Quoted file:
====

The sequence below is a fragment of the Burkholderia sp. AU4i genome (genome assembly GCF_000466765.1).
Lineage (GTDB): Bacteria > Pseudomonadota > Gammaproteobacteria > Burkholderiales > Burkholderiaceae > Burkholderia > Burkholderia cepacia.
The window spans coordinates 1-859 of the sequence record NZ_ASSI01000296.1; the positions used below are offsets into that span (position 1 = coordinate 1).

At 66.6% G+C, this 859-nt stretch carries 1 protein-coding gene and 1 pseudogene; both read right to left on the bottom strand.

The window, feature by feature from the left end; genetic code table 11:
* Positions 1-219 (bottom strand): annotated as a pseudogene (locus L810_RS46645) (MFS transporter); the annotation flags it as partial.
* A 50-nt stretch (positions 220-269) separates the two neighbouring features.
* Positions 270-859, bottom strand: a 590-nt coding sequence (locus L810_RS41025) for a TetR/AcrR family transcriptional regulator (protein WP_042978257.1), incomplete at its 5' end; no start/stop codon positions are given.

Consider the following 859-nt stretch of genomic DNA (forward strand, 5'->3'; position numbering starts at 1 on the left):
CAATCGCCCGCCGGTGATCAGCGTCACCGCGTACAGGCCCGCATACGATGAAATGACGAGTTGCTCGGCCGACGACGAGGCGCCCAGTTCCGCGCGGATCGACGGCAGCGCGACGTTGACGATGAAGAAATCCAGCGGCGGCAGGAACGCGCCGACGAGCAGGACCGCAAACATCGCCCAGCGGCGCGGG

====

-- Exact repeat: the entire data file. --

The sequence below is a fragment of the Burkholderia sp. AU4i genome (genome assembly GCF_000466765.1).
Lineage (GTDB): Bacteria > Pseudomonadota > Gammaproteobacteria > Burkholderiales > Burkholderiaceae > Burkholderia > Burkholderia cepacia.
The window spans coordinates 1-859 of the sequence record NZ_ASSI01000296.1; the positions used below are offsets into that span (position 1 = coordinate 1).

At 66.6% G+C, this 859-nt stretch carries 1 protein-coding gene and 1 pseudogene; both read right to left on the bottom strand.

The window, feature by feature from the left end; genetic code table 11:
* Positions 1-219 (bottom strand): annotated as a pseudogene (locus L810_RS46645) (MFS transporter); the annotation flags it as partial.
* A 50-nt stretch (positions 220-269) separates the two neighbouring features.
* Positions 270-859, bottom strand: a 590-nt coding sequence (locus L810_RS41025) for a TetR/AcrR family transcriptional regulator (protein WP_042978257.1), incomplete at its 5' end; no start/stop codon positions are given.

Consider the following 859-nt stretch of genomic DNA (forward strand, 5'->3'; position numbering starts at 1 on the left):
CAATCGCCCGCCGGTGATCAGCGTCACCGCGTACAGGCCCGCATACGATGAAATGACGAGTTGCTCGGCCGACGACGAGGCGCCCAGTTCCGCGCGGATCGACGGCAGCGCGACGTTGACGATGAAGAAATCCAGCGGCGGCAGGAACGCGCCGACGAGCAGGACCGCAAACATCGCCCAGCGGCGCGGG